Originally Posted by RIppolito
I am trying to calibrate HDR on an LG 2016 OLED. When I do a grayscale measure, and display RGB...
- I see that as IRE increases from left to right, the numbers for RGB increase, as well. What do the numbers represent?
- I often hear advice to simply balance RGB for a given IRE. With three different numbers, how do I best balance them?
- do I try to get them as close as I can to the D65 dashed line?
- do I pick the one that will require the smallest adjustments to the other two, and move them?
- something else
Thank you, in advance...
Depends on 2pt or 10/11/20pt.
For 2pt (offset and gain, which sets can use other names for those), you are trying to balance RGB for the lowest dE WITHOUT gamma included.
For that, you have the 20/80, 30/80, 20/100, 30/100 patches paired to try to reduce it to fully balanced.
What I personally do, because how it is implemented on some sets, is to ONLY change blue and red at the high end, whether with 100 or 80% patterns, as changing green can effect contrast features on some sets and thereby effect the tone map a bit.
For the low end, some say do NOT change the offset because it can throw off your near black significantly! It can also throw off the overall tone map is argued as well.
Personally, what I like to do is to minimize what changes are done at offset, as it can raise black levels and does throw off for HDR anything around the 10% and below mark. But, because I focus on the middle first, then the low end, I do allow the lowest end to go a little further off.
I do full grayscale sweeps. Then do the high end (gain) values for RGB. Then, I do another sweep. I move only one offset color at a time, then do another sweep. Then repeat while trying to maintain low end without overly increasing the errors there (no more than 1.5 dE on 5%) while getting the middle closer. Then rebalance the gain. Continue doing sweeps while monitoring the overall dE average for the grayscale.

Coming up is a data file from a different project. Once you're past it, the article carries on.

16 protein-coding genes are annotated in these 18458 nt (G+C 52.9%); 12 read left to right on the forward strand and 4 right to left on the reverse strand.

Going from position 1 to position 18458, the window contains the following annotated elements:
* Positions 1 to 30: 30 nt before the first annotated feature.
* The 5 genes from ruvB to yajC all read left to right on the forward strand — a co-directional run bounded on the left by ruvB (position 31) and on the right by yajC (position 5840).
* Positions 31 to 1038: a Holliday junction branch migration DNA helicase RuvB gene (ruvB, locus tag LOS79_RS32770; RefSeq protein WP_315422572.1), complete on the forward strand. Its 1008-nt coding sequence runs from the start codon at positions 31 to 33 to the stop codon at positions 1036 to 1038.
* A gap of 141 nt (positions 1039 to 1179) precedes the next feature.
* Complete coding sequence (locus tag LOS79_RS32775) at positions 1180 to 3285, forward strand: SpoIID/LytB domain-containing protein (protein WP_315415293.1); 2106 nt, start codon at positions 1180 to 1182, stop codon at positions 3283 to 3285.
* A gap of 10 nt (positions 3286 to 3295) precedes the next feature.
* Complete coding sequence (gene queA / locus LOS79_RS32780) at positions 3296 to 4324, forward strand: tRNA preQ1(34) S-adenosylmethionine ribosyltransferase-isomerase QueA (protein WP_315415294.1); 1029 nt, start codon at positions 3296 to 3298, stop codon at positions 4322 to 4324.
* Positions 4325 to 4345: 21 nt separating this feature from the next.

Now, that means I WILL have more errors at the near black than others here. Facts ARE facts. But I can, while using dE ICtCp with my set, get it to 0.48 dE across the grayscale before I ever begin the grayscale with gamma using the 10/11/20 point corrections. Most will tell you just let the low end be because you can still correct it out on the 10/11/20 pt with gamma corrections. Probably a better practice overall and what I would do if I was calibrating someone else's display.
In any case, with 10/11/20pt correction, you need to switch it in preferences to include gamma in the dE calculations. Then, you try to balance all three of them (except at 100% where you only change red and blue) to 100% while also matching the Y (luminance) value. By switching on to include gamma with dE, it will automatically include the luminance in the target value.
Now, you should try to adjust the near white slope target values to match whatever your display does. If it hard-clips, leave BT.2390 not selected. If it rolls off at the high-end, then select BT.2390. You may click override targets, then change the NW value and % value until the roll-off target roughly matches the natural curve at the near white for your set. Then you can start your gamma passes. Many like to sweep downward when doing gamma, starting at 100% and moving to 5% when doing gamma. It may take multiple passes to minimize the error values. For my own sets, I target getting under 0.3 dE avg across all of gray scale with gamma. Some sets just can never get that low (and some projectors for sure). If you can get to 0.22 dE with gamma, you are golden. In the 0.15-0.18 range, I have rarely achieved that with my sets, but if you can get it with yours, blessed. That is more than anyone really could ask. Technically, anything under 0.5 dE you could move on to CMS, but try for lower than 0.4 dE if you have the time and patience and your set or projector allows for it with tuning.